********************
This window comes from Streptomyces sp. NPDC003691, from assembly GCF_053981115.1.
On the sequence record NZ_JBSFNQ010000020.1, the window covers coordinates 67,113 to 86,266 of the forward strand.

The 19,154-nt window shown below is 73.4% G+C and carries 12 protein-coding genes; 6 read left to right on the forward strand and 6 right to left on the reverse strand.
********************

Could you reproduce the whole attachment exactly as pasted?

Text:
This window comes from Streptomyces sp. NPDC003691, from assembly GCF_053981115.1.
On the sequence record NZ_JBSFNQ010000020.1, the window covers coordinates 67,113 to 86,266 of the forward strand.

The 19,154-nt window shown below is 73.4% G+C and carries 12 protein-coding genes; 6 read left to right on the forward strand and 6 right to left on the reverse strand.